Lubricants are often used to reduce friction. They are liquid to semi-liquid substances that fill small irregularities in the surfaces and thus the two surfaces move more easily against each other, friction is reduced. Lubricants are liquid but must have a higher viscosity so that they do not run off the two surfaces. The problem is that many substances have suitable friction-reducing properties when they are at room temperature, but lose their viscosity by heating, are more fluid, and escape very quickly (even by object movement) from the interface of the frictional surfaces (e.g. pork ointment). Therefore, it is not easy to find a substitute for lubricants that are used in a professional manner (e.g. petrolatum)

Pic 24: Ball-bearing, Fidget-Spinner

Another way to reduce friction is to change the materials that are in contact while sliding. For example , steel moves with very low friction on ice. If we reduce the contact area (we create a kind of blade, for example, in the case of skating), the friction of these two surfaces is greatly reduced. On the contrary, if we don‘t want to slip on the pavement, we use rubber soles. When rubbing rubber and asphalt, there is a great friction and therefore this shoe is very suitable for the movement in which we need friction. As mentioned, friction reduces the efficiency of the machines by losing force (and thus causes loss of energy). In addition, friction generates heat that must be discharged from the machine. However, not all friction effects are undesirable. Friction, for example, allows you to reduce the speed of a bicycle, cars, allows us to walk, run, but also write on paper.

Air resistance

Frictional force is generated only by the friction of solids. However, by moving in gases and liquids (in liquids), the movement of the object itself slows due to the resistance of these substances to the moving object. If the fluid in which the object moves is called air resistance. Air resistance, for example, causes thatmovement of an asteroid entering the earth‘s atmosphere causes compression of the air molecules, as it moves at high speed. This compression causes heating of the air as well as the meteorite itself. If the meteorite is small, it can also burn in the atmosphere due to this heat.

Pic 25: Air resistance

Air resistance is used, for example, in the construction of parachutes. On the contrary, we need to reduce air resistance if we want objects to move in the air as quickly as possible, with the least possible force to accelerate – for example, in the construction of aircraft, but also in cars and ships. In the construction of these devices are used so-called. principles of aerodynamics – motion in fluids (liquids and gases). For example, new car body models are tested in a wind tunnel to measure the air resistance that arises when the car moves against the air stream. That is why the cars have the same shape as they do. The figure shows examples of air resistance values for various bodies moving in the air. It is also clear why the water drop has the shape it has. Since the water is liquid and can change its shape, it changes shape when it falls from a height as the air resistance acts on the drop and the resulting shape is the one that penetrates the light most easily (the air resistance is the smallest).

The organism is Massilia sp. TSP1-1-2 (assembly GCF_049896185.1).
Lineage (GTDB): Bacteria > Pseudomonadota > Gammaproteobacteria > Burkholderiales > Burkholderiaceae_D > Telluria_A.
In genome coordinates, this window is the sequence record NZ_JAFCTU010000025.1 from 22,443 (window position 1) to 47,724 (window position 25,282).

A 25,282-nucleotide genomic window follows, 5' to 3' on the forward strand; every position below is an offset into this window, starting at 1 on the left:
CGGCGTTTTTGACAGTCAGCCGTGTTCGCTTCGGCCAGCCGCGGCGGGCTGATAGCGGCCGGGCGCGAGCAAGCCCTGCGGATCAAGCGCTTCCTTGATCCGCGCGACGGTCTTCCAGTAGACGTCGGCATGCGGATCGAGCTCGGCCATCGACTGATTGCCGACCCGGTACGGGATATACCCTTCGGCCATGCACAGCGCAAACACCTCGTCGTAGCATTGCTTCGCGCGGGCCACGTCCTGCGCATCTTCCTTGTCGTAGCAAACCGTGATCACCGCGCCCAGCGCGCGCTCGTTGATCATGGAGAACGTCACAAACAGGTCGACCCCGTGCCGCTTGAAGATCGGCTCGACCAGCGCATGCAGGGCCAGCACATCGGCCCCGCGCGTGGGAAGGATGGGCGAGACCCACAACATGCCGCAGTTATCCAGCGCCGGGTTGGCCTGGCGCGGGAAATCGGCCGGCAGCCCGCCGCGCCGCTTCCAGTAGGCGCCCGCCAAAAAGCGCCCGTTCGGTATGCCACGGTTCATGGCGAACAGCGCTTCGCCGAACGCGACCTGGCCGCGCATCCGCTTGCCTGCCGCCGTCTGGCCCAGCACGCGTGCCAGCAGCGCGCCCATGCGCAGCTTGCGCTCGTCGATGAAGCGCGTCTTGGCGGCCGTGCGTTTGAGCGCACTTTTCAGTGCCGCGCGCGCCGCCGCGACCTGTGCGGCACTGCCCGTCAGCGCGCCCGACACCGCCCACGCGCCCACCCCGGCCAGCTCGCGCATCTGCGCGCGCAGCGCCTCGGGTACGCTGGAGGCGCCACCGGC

Pic 26: Air resistance values for different bodies


The pendulum consists of a bob and a string, a wire, a chain, or a bar that is fixed at a fixed point and allows the bob to oscillate from one side to the other. When the weight is just below the fixed point, we say it is in a steady position, it does not move. If by force we cause the pendulum bob to move to a certain side, the pendulum will oscillate regularly back and forth. The real pendulum gradually slows down, especially because there is no fixed point without friction and the pendulum also moves in the air (fluid) environment causing resistance (pendulum movement) and gradual slowing of the pendulum. When swinging the pendulum, the bob reaches a certain maximum position. The angle between the string in the equilibrium and the maximum position is called the amplitude of the oscillation. The time needed by the pendulum to perform one whole oscillation is called the oscillation time. The vibration time depends mainly on the magnitude of the gravitational force acting on the weight. For this reason, the same pendulum has a smaller period of oscillation (oscillating faster) on the earth‘s poles because the gravitational force is slightly greater than on the equator.